See also: Hangar and hangár

Contents

EnglishEdit

EtymologyEdit

Borrowing from French hangar(shed, hangar), from Middle French hanghart(enclosure near a house), from Old French hangart, *hamgart, from Old Frankish *haimgard(fence around a group of houses), from *haim(home, village, hamlet) + *gard(yard). More at home, yard.

PronunciationEdit

NounEdit

hangar ‎(plural hangars)

  1. A large garage-like structure where aircraft are kept.
    The plane taxied on over to the hangar for repairs.
    • 1919, Ronald Firbank, Valmouth, Duckworth, hardback edition, page 9
      By the side of it ran an open hangar upheld by a score of rough tarred posts.

TranslationsEdit

Usage notesEdit

  • Not to be confused with “hanger” (a device for hanging).

VerbEdit

hangar ‎(third-person singular simple present hangars, present participle hangaring, simple past and past participle hangared)

  1. (transitive) To store (an aircraft) in a hangar.

FrenchEdit

EtymologyEdit

From Frankish *haimgard(enclosure around a home).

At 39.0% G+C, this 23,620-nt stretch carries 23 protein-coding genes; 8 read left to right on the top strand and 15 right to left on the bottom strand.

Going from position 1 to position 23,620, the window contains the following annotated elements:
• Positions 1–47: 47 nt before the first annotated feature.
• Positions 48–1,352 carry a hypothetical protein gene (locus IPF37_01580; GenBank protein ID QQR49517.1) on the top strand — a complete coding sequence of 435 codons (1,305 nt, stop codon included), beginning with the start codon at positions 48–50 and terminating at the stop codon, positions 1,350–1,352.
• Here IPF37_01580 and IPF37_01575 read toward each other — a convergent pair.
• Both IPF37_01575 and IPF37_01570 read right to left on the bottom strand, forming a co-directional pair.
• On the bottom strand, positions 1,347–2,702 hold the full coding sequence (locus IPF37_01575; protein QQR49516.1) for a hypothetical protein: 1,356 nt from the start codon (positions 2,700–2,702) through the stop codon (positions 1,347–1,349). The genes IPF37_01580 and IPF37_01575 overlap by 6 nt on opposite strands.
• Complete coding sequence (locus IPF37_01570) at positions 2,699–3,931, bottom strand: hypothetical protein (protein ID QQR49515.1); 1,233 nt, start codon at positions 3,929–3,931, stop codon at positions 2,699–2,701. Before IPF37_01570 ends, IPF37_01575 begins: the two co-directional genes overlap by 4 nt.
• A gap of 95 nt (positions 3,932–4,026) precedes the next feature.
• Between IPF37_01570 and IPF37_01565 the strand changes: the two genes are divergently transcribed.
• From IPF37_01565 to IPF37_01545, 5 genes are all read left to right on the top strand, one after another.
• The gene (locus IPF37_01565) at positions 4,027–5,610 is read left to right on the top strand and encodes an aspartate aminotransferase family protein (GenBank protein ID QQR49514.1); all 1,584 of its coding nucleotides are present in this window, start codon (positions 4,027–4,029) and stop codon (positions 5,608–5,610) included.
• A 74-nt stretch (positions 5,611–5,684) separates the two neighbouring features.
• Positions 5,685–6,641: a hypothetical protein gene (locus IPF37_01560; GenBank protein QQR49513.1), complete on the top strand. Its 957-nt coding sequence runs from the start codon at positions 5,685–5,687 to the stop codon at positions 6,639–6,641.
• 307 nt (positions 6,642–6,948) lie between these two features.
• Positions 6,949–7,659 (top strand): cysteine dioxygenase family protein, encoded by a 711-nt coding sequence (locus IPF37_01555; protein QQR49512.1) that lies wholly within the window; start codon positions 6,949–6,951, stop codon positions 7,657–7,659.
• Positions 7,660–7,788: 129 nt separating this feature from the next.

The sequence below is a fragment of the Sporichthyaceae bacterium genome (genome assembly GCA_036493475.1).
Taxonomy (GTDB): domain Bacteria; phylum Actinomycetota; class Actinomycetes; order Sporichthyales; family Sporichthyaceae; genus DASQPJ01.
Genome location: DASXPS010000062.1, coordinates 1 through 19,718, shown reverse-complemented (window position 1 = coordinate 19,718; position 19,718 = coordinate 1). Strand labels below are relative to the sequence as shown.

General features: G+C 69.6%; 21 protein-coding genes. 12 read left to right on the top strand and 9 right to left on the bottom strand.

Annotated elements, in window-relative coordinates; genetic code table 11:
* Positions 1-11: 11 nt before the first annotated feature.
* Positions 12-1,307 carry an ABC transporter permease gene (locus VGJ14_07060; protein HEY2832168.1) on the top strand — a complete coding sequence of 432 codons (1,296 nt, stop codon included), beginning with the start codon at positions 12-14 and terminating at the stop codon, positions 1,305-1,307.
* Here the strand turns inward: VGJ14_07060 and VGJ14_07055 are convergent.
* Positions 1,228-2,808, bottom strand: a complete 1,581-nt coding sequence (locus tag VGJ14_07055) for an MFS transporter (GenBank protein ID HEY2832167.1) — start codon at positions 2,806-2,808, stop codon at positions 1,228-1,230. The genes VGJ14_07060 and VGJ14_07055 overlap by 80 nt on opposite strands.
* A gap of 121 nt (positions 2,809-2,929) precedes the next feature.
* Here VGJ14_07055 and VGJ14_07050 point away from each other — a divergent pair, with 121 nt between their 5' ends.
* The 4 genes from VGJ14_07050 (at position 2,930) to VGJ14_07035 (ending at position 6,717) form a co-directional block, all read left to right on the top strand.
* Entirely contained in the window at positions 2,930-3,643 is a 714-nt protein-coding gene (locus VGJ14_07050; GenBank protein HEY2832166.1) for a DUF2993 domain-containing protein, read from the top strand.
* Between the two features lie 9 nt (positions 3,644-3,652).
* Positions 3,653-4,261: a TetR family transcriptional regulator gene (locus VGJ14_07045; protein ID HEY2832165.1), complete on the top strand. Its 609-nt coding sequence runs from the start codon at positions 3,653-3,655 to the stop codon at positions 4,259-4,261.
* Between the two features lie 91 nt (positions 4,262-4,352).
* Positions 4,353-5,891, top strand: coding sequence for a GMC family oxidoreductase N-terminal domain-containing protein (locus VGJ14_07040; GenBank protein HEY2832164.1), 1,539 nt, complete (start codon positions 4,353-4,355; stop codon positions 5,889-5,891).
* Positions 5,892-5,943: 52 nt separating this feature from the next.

PronunciationEdit

NounEdit

hangar m ‎(plural hangars)

  1. shed, barn, warehouse
  2. hangar

External linksEdit


ItalianEdit

NounEdit

hangar m ‎(invariable)

  1. hangar

NormanEdit

EtymologyEdit

Borrowing from French hangar, from Frankish *haimgard.

NounEdit

hangar m ‎(plural hangars)

  1. (Jersey) shed

PolishEdit

PronunciationEdit

NounEdit

hangar m inan

  1. hangar

DeclensionEdit


PortugueseEdit

NounEdit

hangar m (plural hangares)

  1. hangar (large structure where aircraft are kept)

SpanishEdit

NounEdit

hangar m ‎(plural hangares)

  1. hangar

SwedishEdit

NounEdit

hangar c

  1. hangar, a garage like building for aircraft.

DeclensionEdit

Inflection of hangar 
Singular Plural
Indefinite Definite Indefinite Definite
Nominative hangar hangaren hangarer hangarerna
Genitive hangars hangarens hangarers hangarernas